Why strong and effective subject leadership is vitally important to all teachers
Subject leadership is the foundation stone of leaders being able to demonstrate effectiveness across the school. It is with subject leaders that Ofsted inspectors now spend most time when inspecting a school. Therefore, it is those subject leaders that have a key impact on the outcome of the inspection process. The implication of this is that all subject leaders must be able to demonstrate their knowledge of their subject as it is being delivered across the whole school and do so with confidence and conviction.
What are the essential ingredients of being an effective subject leader? Within our “Teaching Over Time Evaluation Matrix” (TOTEM) resource we have included a whole dimension relating to effective subject leadership, each strand cross referenced to the Teacher Standards. By using this as an aide memoire, subject leaders will be able to self-assess their effectiveness against detailed criteria. In addition, Head Teachers will be able to evaluate the effectiveness of individual subject leaders and report on subject leadership across the school, as consistency in the quality of subject leadership is an essential feature if a successful inspection outcome is to be gained.
Subject leadership is about knowing how well the subject is being delivered across the school. This deep awareness is gained by undertaking regular scrutinies of pupils’ work to ensure coverage is in line with medium and long-term plans for the subject. This also enables the subject leader to demonstrate that progression within a subject across year groups is being provided. Progression grids that show the subject across the whole school are the key to being able to audit the subject’s provision. Another crucial outcome from work scrutiny is the provision of feedback to class teachers by the subject leader. This ensures that the consistency of subject specific pedagogical teaching is clearly evidenced. It also demonstrates the impact and effectiveness of the subject leader in bringing about sustainable and positive change for the benefit of pupils. Within TOTEM, there are specific criteria regarding pupils’ work and how the scrutiny of it contributes to the evaluation of teaching effectiveness.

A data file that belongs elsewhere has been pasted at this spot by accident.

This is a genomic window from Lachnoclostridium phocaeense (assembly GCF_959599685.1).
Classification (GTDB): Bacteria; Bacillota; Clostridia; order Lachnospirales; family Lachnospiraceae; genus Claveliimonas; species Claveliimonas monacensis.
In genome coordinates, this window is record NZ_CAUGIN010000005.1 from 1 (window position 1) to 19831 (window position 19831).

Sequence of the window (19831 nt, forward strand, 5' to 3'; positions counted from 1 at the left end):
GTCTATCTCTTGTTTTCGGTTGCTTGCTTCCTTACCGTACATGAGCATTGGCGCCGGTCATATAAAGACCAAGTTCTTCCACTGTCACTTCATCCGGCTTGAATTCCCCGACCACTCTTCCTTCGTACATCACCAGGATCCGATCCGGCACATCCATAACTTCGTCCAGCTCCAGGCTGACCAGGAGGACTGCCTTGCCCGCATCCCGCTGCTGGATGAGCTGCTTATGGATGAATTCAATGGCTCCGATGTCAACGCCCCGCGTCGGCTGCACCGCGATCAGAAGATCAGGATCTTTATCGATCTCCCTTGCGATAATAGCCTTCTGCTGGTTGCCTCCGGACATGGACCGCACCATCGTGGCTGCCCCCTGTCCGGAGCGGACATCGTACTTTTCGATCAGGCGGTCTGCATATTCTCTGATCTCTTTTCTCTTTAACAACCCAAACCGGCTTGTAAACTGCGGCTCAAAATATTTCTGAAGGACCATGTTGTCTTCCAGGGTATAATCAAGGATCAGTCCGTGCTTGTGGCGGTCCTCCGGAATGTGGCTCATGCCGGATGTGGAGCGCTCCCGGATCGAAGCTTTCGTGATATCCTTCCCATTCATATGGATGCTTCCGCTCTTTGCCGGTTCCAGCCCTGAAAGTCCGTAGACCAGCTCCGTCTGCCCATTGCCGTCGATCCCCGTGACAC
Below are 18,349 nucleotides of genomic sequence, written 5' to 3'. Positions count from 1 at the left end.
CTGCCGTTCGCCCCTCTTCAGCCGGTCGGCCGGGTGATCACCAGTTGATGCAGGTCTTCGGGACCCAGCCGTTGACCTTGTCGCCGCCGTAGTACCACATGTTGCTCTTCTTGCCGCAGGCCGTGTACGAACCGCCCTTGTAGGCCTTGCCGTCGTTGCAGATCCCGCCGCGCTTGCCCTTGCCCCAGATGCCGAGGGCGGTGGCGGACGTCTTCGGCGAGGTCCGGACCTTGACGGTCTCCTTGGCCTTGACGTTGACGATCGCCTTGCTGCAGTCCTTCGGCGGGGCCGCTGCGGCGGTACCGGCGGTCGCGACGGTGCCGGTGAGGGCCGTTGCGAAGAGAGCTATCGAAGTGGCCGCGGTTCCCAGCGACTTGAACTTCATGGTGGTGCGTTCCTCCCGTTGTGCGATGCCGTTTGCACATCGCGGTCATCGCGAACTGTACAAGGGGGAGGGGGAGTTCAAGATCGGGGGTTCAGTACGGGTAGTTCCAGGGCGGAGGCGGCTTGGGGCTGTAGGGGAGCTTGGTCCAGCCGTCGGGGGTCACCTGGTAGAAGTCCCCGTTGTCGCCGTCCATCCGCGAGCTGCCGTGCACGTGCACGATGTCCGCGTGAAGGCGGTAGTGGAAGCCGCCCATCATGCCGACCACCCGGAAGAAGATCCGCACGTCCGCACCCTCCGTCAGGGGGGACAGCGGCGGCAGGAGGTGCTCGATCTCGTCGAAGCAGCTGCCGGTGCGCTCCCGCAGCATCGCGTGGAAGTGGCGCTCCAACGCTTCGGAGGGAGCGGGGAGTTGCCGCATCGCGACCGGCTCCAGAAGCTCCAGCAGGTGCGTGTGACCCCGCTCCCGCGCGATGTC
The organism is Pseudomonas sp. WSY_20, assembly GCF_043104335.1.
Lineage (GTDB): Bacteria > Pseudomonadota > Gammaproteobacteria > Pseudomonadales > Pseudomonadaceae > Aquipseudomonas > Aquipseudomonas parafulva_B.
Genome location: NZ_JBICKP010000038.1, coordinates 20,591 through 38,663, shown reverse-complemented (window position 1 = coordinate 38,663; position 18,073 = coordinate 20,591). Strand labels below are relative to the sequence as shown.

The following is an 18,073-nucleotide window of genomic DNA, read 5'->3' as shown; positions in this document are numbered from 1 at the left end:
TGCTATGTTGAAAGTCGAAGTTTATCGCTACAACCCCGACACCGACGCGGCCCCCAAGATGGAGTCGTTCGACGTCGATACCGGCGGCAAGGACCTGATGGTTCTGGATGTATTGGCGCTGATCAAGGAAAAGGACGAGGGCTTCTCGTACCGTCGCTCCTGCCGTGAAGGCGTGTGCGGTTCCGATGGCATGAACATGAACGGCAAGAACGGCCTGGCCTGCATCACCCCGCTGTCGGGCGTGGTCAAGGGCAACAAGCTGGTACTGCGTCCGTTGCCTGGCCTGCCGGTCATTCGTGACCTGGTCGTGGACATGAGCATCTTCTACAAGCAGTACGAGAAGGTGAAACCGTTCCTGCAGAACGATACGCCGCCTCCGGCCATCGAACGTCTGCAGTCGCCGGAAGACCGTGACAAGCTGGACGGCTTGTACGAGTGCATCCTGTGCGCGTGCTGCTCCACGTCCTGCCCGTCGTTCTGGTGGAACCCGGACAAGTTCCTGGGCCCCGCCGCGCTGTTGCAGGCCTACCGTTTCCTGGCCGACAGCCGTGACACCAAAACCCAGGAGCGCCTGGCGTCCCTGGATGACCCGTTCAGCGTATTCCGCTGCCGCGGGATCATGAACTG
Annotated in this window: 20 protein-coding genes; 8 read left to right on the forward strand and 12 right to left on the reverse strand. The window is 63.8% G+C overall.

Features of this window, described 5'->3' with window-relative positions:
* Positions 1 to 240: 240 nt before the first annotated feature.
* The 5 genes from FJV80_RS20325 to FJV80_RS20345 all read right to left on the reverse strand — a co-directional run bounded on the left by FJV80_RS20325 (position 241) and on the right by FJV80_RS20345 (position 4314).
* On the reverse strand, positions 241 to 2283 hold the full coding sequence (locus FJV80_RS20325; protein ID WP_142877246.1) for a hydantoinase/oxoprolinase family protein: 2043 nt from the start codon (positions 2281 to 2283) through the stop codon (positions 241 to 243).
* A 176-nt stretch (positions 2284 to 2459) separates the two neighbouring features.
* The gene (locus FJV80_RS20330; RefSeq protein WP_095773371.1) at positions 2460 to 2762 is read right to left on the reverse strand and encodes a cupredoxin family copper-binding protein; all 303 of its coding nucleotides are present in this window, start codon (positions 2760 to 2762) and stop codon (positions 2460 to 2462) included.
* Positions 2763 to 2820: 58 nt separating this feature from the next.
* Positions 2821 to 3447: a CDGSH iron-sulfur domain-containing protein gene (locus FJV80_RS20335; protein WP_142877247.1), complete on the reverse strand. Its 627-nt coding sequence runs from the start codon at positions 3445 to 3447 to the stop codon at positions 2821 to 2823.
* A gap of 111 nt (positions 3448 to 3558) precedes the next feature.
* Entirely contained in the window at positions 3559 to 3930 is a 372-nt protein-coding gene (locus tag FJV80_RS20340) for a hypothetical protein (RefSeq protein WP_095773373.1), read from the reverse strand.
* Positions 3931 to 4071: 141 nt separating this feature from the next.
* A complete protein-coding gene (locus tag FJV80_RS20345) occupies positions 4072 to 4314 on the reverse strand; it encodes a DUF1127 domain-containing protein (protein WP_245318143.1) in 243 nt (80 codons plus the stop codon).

In addition to looking at pupils’ work, subject leaders should, wherever possible, be sampling and monitoring lessons in the subject across the school. Under current Covid 19 conditions this is not possible in the traditional manner, but school leaders are being very inventive with ways of enabling this to be partially completed. The intent behind monitoring lessons is to gather first-hand evidence of the quality of teaching, in the subject, across the school, and to ensure that progression across year groups is clearly evident. Again, the provision of developmental feedback to class teachers is essential if improvements are to be made across the school. The aspects of effective classroom provision are clearly detailed within Dimension One of the TOTEM resource tool.
One further process an effective subject leader employs, to help them gain triangulated evidence about their subject, is to talk to pupils about their learning. This is not just to test that pupils understand the concepts being taught but that they can retrieve key information from their long-term memory. By constructing year group specific, content related questions, the effectiveness of teaching is being monitored and evaluated by the subject leader. Once again, TOTEM has a dimension dedicated to pupil voice, so the effective subject leader already has a prompt and set of criteria for this aspect of evidence gathering.
So, once the bank of evidence is gathered by the subject leader, what do they do with it?
By analysing it and evaluating it they report to senior leaders and governors about the provision across the school. By using the TOTEM criteria an accurate picture of the subject leader’s effectiveness can be gained, which in turn enables him or her to set goals for their further effectiveness.
By using TOTEM as a measure, subject leaders gain confidence in being able to answer questions about their subject when interviewed by others. This then shows the subject leaders to be the strong advocates for the school as they are able to show the impact of their actions and how their effectiveness has contributed to the success of the school.